Disneyland Ė itís the happiest place on Earth! Well, if youíre rich
and dig queuing...
Not dollaricious? Well, you likely donít have an Xbox One,
so you wouldnít be reading this anyway. Erm, weíll just assume that
you have the kit.
Disneyland Adventures isnít a game in the traditional sense, itís more an
experience. Yep, a hyper-wanky sentence, but when this is
essentially a virtual theme park visit then Mr Roget wonít let us
get away with much else. Pick whether youíre a boy or a girl, select
a face, hair and clobber, then shadow a freaky talking origami
ticket all over Disneyland.
Itís just like being there Ė kinda - but
without queuing, sweating, rude arseholes and significant
purse-drainage. Admittedly you also donít get the thrill of actually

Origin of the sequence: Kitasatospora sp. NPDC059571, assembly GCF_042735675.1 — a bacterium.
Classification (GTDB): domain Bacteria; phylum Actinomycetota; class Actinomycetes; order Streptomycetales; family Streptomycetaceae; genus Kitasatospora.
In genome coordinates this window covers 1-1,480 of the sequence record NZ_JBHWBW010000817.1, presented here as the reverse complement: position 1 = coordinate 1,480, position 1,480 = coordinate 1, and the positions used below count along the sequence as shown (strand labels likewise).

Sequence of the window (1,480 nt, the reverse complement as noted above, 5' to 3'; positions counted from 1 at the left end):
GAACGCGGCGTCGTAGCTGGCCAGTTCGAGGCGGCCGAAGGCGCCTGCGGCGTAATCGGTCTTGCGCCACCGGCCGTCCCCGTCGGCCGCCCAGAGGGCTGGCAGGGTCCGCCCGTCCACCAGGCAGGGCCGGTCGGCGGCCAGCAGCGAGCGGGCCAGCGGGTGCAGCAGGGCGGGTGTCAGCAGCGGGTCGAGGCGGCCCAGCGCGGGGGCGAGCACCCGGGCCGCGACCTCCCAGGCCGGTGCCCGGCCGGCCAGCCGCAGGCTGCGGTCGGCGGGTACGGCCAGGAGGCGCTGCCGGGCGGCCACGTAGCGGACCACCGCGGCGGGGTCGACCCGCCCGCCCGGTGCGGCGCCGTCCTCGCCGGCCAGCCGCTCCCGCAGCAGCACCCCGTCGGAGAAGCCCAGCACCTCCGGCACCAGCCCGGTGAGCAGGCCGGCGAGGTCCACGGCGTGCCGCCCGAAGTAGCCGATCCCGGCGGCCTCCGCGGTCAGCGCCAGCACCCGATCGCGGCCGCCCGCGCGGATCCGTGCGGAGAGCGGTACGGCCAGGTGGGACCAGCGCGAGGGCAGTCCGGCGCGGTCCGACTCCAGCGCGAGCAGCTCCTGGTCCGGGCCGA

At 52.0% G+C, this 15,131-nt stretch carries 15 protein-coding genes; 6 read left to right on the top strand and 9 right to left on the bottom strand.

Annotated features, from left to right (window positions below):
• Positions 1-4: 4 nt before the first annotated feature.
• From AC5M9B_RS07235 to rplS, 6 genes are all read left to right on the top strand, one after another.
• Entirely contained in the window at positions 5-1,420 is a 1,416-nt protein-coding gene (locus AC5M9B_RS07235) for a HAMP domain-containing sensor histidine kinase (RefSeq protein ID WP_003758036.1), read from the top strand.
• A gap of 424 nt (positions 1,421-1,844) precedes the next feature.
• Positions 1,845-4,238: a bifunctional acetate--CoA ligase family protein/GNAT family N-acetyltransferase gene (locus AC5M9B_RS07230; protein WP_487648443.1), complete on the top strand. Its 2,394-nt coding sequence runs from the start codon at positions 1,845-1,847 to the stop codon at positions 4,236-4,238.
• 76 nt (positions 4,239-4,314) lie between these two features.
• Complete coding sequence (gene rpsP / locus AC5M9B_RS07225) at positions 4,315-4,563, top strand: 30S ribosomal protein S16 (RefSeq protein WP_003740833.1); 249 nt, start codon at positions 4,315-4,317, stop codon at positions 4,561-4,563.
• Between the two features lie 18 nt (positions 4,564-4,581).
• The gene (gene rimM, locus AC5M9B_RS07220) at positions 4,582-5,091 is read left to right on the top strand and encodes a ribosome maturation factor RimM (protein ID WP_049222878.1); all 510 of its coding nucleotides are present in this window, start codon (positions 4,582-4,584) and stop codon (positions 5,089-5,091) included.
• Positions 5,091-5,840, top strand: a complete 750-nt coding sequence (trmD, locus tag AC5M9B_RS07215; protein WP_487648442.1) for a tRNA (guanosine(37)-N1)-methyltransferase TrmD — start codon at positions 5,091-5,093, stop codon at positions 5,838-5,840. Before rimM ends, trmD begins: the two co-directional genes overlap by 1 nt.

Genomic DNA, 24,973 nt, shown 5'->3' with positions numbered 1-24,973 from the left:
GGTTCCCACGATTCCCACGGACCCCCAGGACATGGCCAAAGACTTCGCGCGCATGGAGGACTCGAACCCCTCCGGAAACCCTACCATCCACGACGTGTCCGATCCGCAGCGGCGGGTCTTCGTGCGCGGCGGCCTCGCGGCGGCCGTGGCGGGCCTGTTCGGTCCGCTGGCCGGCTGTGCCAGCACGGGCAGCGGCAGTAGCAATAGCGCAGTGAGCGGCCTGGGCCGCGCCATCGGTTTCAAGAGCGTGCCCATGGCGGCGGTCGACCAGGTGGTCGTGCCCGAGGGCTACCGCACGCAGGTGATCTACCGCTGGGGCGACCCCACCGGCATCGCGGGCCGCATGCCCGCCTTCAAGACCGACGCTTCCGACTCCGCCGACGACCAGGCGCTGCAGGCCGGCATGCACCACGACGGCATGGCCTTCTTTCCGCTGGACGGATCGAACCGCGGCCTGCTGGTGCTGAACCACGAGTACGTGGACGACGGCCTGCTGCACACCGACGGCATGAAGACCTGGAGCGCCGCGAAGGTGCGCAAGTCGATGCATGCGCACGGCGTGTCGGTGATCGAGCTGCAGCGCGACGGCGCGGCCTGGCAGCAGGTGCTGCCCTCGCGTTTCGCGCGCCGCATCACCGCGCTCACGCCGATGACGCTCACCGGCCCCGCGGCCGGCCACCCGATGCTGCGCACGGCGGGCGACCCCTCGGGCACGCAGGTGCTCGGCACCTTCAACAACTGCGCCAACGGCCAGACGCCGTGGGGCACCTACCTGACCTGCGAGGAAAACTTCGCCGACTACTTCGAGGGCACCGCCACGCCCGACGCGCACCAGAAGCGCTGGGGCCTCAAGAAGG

being on rides, or the ability to hug Donald Duck for real. Still,
virtuosity is an ace alternative if jetting to sunny California (or
Florida, Paris, Hongkers etc) isnít budgetarially viable.
So, talk to characters dotted throughout the Magic Kingdom, hug
them, say hello, wave goodbye, collect autographs (and other
paraphernalia), take happy snaps and more. Blag virtual coinage for
virtual souvenirs, cast spells and invoke ĎFASTPASSí to shoom
directly to fun stuff... like the minigame-incorporating rides Ė Big
Thunder Mountain, Big Thunder Mountain, Big Thunder Mountain and
others. Can you guess our fave?
A rudimentary spit and polish job on a six-year-old Kinect game,
standard controller functionality has been added, or you can dig out
the Kinect and get active.
The latterís functionality can be basticholent to click with, but
once sussed things blossom. Anyway, most kidsíll pick it up
infinitely quicker than adults. Smartybritcheses!
Plop any munchkin Ė or agoraphobic - in front of Disneyland
watch their eyes pop with joy. At US$214 for a one day, one kid, one adult
pass to one real Disneyland Ė and thatís just getting in, without
food, beverages, travel, accommodation - ultimately you could get an
Xbox One (and a Kinect) for less...